Ultrasound-guided peripheral intravenous (USGPIV) technology is being utilized more frequently in emergency department settings

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Intravenous literature: Moore, C. (2013) An Emergency Department Nurse-Driven Ultrasound-Guided Peripheral Intravenous Line Program. The Journal of the Association for Vascular Access. 18(1), p.45-51

Abstract:

Background: Ultrasound-guided peripheral intravenous (USGPIV) technology is being utilized more frequently in emergency department settings. Traditionally, physicians have performed this procedure to gain vascular access in patients for whom standard intravenous line procedures are unsuccessful. Nurses at Wexner Medical Center at The Ohio State University have shown that a nurse-driven ultrasound program can be successfully implemented in an emergency department.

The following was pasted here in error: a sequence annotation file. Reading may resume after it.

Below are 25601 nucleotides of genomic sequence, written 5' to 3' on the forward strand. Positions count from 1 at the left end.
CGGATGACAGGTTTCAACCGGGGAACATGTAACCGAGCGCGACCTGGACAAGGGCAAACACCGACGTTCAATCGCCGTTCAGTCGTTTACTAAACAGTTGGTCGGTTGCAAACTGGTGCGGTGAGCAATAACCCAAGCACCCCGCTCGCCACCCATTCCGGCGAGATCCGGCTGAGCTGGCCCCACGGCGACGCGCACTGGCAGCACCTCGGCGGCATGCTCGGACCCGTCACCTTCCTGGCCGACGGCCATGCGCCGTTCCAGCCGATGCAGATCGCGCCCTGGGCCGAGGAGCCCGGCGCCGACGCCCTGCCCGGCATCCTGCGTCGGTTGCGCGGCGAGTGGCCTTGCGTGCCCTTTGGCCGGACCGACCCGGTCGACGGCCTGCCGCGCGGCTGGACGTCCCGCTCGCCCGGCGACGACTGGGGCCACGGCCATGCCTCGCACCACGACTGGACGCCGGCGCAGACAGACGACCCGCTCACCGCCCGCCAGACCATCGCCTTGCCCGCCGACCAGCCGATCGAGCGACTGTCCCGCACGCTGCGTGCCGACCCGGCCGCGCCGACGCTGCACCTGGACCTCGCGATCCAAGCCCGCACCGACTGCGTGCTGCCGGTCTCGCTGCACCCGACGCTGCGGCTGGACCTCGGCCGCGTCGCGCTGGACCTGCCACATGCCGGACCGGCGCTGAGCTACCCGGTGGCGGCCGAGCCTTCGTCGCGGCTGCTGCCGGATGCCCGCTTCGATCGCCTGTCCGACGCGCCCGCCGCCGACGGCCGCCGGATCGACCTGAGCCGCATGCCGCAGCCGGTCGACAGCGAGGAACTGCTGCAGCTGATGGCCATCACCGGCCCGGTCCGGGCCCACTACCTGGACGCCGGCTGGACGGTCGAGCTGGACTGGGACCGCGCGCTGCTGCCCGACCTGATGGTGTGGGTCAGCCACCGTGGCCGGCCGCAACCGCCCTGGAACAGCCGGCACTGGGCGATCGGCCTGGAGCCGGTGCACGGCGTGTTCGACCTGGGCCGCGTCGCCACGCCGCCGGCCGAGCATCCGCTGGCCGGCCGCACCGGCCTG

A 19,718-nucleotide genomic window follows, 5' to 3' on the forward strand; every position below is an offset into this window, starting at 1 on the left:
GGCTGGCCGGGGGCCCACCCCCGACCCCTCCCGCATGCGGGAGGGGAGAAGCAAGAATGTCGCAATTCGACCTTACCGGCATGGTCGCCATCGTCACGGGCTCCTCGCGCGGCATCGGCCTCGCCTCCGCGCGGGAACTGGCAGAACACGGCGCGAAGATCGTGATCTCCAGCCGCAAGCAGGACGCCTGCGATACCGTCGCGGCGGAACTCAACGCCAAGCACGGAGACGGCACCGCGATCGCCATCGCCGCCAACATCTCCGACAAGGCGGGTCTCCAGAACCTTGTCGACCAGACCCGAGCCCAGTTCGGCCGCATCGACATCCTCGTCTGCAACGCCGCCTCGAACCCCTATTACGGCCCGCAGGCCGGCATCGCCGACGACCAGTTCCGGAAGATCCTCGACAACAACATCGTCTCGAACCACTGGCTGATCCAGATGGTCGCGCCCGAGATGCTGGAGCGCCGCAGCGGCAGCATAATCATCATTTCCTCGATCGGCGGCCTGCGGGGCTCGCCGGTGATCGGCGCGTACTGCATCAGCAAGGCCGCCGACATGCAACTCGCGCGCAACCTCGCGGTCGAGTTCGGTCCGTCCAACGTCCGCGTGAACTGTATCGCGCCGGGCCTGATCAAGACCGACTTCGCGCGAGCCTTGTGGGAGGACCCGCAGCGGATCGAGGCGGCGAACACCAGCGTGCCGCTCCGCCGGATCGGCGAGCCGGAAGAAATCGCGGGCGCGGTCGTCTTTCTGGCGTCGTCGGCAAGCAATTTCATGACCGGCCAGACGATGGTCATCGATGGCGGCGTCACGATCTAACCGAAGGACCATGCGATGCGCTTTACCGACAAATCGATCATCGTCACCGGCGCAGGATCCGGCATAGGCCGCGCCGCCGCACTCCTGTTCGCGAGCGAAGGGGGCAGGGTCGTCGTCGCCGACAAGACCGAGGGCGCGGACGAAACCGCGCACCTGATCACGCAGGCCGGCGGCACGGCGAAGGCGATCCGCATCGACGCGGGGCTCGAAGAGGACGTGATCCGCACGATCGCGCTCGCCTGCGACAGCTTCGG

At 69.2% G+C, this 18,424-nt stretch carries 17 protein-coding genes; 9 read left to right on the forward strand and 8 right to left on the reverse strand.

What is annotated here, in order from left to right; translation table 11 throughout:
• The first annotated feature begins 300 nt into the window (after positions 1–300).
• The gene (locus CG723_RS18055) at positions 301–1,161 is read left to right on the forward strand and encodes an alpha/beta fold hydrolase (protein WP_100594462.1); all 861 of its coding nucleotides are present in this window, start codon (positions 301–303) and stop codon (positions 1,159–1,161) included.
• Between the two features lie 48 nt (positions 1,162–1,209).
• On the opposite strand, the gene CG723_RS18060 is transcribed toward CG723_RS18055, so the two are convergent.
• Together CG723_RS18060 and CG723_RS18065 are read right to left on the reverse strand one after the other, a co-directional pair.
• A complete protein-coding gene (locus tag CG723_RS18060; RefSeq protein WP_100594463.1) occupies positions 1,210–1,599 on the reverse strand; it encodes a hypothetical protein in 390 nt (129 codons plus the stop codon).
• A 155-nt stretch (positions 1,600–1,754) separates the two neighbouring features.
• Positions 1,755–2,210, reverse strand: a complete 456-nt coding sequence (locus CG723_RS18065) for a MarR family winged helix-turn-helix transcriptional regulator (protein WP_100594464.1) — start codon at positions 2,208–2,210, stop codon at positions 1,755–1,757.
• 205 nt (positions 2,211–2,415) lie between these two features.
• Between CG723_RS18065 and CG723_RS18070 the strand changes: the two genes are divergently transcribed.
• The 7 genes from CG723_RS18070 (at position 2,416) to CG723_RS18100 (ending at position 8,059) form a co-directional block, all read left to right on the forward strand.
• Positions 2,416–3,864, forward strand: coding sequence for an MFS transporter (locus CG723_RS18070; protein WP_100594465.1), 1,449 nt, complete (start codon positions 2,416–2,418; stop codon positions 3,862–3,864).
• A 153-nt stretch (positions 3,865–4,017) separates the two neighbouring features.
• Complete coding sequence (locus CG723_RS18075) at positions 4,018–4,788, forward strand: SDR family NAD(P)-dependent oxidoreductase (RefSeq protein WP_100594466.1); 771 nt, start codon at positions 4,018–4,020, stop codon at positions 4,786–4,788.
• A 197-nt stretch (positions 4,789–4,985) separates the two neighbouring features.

Methods: Standardized training for registered nurses includes a 4-hour didactic and hands-on course and 24 hours of 1-on-1 individualized instruction with a nurse champion. Emphasis is placed on avoiding the larger upper arm veins.

Results: A peripheral intravenous line database has been maintained since the beginning of the program in 2009. This database shows a significant percentage of admitted patients received USGPIV service. In 2010, USGPIVs were successfully placed 90% to 98% of the time.

Conclusions: Utilizing UGSPIV can expedite treatment and disposition in an emergency department. Ultimately, throughput and wait time for an emergency department bed can thus be similarly affected, positively affecting customer service.

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